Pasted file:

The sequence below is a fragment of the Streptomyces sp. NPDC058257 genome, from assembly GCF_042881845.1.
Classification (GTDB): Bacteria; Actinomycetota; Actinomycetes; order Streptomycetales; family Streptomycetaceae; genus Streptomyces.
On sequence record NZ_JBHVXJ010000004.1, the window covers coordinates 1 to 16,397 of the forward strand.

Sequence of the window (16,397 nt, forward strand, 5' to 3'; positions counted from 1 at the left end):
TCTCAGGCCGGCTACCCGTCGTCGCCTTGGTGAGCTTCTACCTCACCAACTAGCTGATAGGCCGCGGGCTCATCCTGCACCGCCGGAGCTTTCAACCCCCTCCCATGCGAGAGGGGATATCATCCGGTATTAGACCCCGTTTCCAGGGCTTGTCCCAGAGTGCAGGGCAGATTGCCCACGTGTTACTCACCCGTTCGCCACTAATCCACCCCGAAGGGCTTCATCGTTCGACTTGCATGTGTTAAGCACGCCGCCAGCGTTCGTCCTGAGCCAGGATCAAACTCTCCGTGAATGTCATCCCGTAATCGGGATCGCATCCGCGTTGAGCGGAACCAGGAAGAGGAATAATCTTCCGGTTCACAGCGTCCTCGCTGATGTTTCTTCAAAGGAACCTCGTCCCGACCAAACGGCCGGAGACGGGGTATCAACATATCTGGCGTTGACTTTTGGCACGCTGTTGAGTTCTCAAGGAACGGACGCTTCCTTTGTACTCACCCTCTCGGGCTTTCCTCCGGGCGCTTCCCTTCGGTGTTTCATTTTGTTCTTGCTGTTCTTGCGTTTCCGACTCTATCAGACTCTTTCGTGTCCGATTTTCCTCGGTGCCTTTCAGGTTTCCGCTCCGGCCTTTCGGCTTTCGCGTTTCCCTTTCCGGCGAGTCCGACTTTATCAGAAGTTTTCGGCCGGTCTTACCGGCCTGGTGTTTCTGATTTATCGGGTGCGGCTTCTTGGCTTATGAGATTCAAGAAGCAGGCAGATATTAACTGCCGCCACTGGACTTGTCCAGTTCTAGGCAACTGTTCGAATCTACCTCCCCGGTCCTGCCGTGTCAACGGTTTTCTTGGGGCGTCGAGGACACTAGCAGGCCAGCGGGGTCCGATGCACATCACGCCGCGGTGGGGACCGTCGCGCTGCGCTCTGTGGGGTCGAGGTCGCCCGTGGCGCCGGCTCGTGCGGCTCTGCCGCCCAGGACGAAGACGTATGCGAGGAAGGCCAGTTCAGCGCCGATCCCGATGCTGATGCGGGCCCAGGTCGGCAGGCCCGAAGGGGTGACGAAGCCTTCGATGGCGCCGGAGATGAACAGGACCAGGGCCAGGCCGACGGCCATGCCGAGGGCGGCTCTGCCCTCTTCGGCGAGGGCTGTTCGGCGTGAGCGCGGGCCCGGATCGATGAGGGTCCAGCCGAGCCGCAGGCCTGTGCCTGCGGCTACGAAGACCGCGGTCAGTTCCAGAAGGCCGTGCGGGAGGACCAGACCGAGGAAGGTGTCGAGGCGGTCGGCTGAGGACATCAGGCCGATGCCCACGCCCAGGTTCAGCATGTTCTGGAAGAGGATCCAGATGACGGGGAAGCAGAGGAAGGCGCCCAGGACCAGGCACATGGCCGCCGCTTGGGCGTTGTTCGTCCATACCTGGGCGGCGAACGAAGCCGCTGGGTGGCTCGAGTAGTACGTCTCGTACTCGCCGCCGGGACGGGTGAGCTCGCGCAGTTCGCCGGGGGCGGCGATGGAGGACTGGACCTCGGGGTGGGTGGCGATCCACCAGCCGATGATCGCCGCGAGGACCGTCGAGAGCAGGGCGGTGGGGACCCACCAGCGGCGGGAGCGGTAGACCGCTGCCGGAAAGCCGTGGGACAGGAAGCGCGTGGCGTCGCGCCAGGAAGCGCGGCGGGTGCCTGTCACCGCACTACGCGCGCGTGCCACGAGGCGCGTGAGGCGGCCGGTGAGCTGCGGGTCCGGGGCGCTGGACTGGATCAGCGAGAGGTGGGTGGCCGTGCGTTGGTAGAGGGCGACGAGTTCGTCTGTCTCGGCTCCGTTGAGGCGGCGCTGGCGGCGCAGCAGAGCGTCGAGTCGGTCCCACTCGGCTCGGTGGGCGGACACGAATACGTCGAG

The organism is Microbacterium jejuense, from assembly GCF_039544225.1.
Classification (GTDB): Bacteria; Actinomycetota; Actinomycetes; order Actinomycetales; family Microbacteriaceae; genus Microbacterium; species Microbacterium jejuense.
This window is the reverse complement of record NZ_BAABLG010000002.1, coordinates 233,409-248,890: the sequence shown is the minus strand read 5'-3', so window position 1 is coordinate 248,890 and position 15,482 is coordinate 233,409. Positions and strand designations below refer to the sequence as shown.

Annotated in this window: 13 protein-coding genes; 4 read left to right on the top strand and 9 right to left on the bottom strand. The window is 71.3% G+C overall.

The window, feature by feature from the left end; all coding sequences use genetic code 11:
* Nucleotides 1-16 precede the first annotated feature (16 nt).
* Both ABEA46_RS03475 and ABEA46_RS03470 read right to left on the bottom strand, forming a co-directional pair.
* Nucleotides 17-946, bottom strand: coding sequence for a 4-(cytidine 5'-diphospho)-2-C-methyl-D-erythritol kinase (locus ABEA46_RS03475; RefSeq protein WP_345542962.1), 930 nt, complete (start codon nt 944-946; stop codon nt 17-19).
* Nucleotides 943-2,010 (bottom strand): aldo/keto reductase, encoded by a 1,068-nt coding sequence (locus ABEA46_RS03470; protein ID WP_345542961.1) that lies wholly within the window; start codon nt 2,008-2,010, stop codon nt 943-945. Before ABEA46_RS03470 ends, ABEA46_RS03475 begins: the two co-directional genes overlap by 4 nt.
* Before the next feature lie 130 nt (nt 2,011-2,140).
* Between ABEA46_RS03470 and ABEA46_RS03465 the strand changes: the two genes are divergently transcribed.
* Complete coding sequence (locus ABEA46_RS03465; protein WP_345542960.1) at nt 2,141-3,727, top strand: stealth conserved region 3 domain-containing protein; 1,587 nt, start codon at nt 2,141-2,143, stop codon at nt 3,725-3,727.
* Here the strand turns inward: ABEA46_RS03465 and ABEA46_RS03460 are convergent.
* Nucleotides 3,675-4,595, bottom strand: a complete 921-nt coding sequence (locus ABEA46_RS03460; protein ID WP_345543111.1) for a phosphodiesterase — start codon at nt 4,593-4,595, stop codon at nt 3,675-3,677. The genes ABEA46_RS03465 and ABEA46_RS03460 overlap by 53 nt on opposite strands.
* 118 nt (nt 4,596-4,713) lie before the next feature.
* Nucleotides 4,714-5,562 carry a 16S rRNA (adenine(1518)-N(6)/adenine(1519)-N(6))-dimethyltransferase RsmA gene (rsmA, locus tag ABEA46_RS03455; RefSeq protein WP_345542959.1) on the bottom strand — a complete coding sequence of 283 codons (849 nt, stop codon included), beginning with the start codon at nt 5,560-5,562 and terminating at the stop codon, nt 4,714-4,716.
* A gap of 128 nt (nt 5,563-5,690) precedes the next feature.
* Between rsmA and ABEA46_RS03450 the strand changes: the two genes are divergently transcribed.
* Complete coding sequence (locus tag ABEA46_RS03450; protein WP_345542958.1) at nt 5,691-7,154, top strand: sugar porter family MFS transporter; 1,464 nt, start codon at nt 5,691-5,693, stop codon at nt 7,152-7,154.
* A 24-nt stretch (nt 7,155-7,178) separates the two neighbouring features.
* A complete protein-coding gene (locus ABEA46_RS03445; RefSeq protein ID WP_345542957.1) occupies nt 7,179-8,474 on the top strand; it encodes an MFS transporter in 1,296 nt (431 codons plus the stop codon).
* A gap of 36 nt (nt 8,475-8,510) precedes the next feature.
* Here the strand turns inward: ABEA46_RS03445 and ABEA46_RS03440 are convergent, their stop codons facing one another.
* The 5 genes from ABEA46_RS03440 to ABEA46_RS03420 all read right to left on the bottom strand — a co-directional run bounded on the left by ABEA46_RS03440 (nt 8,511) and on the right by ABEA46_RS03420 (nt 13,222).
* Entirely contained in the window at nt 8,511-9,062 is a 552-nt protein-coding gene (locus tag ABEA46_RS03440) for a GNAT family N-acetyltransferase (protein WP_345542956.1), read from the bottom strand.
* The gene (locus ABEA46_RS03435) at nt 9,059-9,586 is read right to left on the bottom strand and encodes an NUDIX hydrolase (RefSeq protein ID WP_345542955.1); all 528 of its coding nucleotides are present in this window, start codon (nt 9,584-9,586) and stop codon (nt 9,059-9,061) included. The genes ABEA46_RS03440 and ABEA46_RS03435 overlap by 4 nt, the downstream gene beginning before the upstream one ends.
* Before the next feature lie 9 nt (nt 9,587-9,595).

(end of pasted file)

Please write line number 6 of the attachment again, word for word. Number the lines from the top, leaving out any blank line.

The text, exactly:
The organism is Microbacterium jejuense, from assembly GCF_039544225.1.